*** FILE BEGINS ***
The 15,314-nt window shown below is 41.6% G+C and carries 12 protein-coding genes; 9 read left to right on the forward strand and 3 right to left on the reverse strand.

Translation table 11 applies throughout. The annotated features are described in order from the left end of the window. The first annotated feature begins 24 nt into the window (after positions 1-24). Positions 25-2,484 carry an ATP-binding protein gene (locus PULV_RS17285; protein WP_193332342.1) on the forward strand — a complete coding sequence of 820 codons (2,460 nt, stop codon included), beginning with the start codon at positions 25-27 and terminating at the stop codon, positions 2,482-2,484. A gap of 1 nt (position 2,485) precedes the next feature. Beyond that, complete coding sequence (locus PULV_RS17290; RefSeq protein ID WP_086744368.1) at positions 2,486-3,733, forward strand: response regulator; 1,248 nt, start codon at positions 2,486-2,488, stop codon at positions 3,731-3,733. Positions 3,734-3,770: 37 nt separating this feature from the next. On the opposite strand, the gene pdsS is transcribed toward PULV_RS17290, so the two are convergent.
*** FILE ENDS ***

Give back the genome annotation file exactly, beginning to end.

The 15,314-nt window shown below is 41.6% G+C and carries 12 protein-coding genes; 9 read left to right on the forward strand and 3 right to left on the reverse strand.

Translation table 11 applies throughout. The annotated features are described in order from the left end of the window. The first annotated feature begins 24 nt into the window (after positions 1-24). Positions 25-2,484 carry an ATP-binding protein gene (locus PULV_RS17285; protein WP_193332342.1) on the forward strand — a complete coding sequence of 820 codons (2,460 nt, stop codon included), beginning with the start codon at positions 25-27 and terminating at the stop codon, positions 2,482-2,484. A gap of 1 nt (position 2,485) precedes the next feature. Beyond that, complete coding sequence (locus PULV_RS17290; RefSeq protein ID WP_086744368.1) at positions 2,486-3,733, forward strand: response regulator; 1,248 nt, start codon at positions 2,486-2,488, stop codon at positions 3,731-3,733. Positions 3,734-3,770: 37 nt separating this feature from the next. On the opposite strand, the gene pdsS is transcribed toward PULV_RS17290, so the two are convergent.